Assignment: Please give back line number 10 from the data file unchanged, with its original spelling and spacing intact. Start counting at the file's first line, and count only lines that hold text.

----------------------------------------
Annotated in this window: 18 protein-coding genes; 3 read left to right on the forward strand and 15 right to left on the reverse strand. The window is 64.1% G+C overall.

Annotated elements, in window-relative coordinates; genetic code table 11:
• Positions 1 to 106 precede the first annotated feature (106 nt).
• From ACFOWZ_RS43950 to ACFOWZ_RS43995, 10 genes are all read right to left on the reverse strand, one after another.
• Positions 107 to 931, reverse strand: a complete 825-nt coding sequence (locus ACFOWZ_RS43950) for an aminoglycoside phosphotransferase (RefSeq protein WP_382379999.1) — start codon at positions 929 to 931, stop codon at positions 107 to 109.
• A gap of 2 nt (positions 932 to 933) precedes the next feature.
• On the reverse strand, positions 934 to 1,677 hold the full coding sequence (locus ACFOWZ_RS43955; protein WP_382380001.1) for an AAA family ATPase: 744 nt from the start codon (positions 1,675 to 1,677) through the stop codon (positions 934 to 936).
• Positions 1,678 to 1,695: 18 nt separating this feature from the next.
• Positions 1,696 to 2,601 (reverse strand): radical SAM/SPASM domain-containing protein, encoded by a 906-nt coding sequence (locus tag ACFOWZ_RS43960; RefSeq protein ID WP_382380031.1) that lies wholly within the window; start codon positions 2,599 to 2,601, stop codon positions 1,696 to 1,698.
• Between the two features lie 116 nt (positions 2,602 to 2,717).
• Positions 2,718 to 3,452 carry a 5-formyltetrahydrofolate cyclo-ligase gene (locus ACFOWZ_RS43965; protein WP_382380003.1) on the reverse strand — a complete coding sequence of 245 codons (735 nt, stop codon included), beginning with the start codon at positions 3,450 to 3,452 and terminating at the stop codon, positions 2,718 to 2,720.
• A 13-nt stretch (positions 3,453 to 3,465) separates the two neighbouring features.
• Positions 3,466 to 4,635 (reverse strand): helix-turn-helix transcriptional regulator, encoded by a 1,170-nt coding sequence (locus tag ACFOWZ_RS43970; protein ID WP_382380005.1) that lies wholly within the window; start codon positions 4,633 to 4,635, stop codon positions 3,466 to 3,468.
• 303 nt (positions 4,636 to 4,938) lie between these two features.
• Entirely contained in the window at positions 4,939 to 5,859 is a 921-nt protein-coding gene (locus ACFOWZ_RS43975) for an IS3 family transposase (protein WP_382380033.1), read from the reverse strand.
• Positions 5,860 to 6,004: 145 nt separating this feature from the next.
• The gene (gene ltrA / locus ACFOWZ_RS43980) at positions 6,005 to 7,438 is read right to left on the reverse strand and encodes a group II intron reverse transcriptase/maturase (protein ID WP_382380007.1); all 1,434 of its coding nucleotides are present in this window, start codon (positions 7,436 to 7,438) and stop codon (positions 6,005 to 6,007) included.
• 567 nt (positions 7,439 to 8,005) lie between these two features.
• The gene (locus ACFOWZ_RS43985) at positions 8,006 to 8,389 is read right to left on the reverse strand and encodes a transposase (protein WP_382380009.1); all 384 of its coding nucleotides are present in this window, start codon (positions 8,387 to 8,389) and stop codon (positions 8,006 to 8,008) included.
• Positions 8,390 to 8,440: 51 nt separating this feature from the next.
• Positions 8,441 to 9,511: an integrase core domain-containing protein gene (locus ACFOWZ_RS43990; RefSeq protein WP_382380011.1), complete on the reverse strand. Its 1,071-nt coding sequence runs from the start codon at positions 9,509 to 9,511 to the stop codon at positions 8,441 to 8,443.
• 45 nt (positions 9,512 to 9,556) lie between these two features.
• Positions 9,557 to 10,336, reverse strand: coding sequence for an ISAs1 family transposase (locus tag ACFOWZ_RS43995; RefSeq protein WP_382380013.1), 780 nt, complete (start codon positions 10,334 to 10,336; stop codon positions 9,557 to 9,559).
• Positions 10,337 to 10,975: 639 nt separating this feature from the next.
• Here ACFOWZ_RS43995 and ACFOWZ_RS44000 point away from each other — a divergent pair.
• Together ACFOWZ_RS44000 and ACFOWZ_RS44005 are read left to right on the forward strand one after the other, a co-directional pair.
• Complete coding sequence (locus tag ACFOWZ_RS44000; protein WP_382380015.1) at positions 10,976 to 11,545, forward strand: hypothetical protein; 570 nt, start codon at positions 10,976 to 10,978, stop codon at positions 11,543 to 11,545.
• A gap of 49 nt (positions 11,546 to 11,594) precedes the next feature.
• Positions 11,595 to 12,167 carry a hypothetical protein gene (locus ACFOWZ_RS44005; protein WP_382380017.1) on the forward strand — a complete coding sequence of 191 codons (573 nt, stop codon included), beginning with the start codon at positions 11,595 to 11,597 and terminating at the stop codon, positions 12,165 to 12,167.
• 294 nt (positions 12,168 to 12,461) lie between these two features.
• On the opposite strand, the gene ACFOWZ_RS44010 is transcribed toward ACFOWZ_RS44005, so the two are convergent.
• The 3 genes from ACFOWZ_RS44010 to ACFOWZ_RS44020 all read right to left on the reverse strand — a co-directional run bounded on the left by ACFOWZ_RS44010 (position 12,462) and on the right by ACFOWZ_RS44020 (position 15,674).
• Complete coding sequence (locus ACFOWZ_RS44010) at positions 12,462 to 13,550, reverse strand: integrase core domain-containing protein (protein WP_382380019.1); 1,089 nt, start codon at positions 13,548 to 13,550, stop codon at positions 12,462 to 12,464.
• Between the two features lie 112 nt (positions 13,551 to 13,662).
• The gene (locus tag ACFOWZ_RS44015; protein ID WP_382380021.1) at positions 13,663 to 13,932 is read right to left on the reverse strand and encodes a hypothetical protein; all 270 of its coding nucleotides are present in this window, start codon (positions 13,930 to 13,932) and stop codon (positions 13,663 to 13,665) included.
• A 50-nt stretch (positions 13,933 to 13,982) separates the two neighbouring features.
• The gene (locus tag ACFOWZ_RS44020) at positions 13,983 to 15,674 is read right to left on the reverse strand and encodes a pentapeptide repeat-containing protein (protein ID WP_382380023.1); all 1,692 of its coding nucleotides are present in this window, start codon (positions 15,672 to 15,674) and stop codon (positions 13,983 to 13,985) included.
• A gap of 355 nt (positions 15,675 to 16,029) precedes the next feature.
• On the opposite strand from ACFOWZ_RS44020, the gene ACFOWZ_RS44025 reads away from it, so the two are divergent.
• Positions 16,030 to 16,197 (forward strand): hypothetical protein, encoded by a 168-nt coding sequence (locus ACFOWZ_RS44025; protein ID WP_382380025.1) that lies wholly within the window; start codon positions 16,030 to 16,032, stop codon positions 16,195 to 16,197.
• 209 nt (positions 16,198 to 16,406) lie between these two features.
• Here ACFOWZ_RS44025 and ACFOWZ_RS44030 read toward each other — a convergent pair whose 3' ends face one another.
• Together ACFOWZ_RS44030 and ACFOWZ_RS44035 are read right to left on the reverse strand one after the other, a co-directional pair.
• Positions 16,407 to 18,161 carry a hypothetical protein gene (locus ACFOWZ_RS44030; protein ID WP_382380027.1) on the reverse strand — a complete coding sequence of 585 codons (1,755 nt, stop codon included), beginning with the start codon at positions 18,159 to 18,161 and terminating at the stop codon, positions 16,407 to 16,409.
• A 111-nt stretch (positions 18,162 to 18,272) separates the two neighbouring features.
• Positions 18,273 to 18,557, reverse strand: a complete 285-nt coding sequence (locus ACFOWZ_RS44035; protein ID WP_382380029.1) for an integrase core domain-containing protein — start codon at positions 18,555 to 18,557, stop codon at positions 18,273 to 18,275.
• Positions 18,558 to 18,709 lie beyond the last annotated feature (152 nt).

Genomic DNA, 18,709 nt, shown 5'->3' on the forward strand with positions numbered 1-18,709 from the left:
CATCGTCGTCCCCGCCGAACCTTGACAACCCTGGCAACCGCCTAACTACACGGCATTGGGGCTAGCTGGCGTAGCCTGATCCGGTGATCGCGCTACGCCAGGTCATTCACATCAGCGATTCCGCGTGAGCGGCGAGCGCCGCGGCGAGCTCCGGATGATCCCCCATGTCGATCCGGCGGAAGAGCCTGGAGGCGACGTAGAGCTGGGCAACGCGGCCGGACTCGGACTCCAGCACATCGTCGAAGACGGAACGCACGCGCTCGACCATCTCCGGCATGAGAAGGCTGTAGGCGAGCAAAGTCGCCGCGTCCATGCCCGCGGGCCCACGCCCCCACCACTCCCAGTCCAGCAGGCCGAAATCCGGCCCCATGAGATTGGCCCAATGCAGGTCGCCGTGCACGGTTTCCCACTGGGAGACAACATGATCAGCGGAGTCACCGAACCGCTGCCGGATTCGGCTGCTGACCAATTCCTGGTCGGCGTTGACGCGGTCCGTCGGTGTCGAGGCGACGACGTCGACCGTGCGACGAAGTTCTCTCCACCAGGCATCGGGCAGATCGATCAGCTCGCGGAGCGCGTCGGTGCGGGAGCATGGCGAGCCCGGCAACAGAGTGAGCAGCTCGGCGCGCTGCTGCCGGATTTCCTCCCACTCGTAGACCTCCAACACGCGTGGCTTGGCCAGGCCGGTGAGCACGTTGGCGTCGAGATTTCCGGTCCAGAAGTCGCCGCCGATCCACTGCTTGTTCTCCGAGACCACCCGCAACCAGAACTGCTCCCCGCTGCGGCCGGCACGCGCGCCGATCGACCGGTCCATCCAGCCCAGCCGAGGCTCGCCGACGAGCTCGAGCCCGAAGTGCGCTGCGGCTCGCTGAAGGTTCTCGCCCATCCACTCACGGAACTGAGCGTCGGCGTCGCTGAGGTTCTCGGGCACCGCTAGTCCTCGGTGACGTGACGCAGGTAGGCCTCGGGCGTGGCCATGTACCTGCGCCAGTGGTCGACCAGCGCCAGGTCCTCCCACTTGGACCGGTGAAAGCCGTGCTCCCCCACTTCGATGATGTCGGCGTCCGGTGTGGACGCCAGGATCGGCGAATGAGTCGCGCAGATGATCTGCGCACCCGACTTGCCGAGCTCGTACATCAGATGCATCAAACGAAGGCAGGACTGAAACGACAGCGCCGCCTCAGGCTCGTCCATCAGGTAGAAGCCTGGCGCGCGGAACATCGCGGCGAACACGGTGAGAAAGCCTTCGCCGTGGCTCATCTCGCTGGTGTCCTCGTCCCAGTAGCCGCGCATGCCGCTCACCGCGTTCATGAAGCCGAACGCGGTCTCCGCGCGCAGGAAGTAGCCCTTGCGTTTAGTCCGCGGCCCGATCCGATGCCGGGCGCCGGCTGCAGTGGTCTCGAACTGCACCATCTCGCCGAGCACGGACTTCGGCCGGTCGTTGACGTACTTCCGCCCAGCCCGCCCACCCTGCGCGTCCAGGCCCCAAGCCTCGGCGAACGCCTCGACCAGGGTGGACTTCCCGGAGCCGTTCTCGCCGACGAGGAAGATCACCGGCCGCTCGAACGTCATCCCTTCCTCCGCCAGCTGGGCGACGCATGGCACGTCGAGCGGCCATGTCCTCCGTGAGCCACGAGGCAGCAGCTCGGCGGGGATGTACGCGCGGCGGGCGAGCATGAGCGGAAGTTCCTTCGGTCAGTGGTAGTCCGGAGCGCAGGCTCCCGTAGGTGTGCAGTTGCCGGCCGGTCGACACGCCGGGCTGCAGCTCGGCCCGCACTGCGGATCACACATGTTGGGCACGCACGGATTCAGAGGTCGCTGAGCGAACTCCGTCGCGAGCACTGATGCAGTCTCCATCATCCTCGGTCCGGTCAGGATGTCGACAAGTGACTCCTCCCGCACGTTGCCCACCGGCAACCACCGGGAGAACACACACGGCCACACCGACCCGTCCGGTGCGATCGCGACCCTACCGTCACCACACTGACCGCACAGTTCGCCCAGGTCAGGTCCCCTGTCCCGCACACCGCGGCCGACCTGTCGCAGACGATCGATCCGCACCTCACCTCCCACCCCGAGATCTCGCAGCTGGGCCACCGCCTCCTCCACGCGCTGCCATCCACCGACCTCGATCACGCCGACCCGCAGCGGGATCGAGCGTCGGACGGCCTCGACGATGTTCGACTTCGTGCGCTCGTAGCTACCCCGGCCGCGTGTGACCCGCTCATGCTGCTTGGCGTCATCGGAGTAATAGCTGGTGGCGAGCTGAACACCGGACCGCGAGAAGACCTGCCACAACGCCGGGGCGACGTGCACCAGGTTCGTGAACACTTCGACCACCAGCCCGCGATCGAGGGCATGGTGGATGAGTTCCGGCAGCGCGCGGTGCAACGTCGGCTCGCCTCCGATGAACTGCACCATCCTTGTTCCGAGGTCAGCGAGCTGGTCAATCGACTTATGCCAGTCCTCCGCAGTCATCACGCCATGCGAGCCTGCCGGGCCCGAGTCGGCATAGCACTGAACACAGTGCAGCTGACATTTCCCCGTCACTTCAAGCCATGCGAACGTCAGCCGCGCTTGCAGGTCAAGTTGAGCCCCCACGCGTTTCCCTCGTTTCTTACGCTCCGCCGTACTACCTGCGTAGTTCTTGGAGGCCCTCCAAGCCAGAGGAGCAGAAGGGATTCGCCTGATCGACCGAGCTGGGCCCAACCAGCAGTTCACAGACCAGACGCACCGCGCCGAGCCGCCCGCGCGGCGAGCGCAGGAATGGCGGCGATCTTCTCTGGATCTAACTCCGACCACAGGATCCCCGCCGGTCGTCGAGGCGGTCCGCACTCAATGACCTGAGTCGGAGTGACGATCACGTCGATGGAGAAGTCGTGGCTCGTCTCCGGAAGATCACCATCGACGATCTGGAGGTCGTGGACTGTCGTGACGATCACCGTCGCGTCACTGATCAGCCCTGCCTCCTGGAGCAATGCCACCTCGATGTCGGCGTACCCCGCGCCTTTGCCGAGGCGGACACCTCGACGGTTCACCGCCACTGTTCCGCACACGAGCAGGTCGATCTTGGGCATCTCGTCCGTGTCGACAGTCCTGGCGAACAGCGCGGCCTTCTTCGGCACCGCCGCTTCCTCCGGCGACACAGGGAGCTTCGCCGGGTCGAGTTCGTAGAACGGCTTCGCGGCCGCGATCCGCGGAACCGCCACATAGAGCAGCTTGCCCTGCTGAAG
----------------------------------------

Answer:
• Between the two features lie 116 nt (positions 2,602 to 2,717).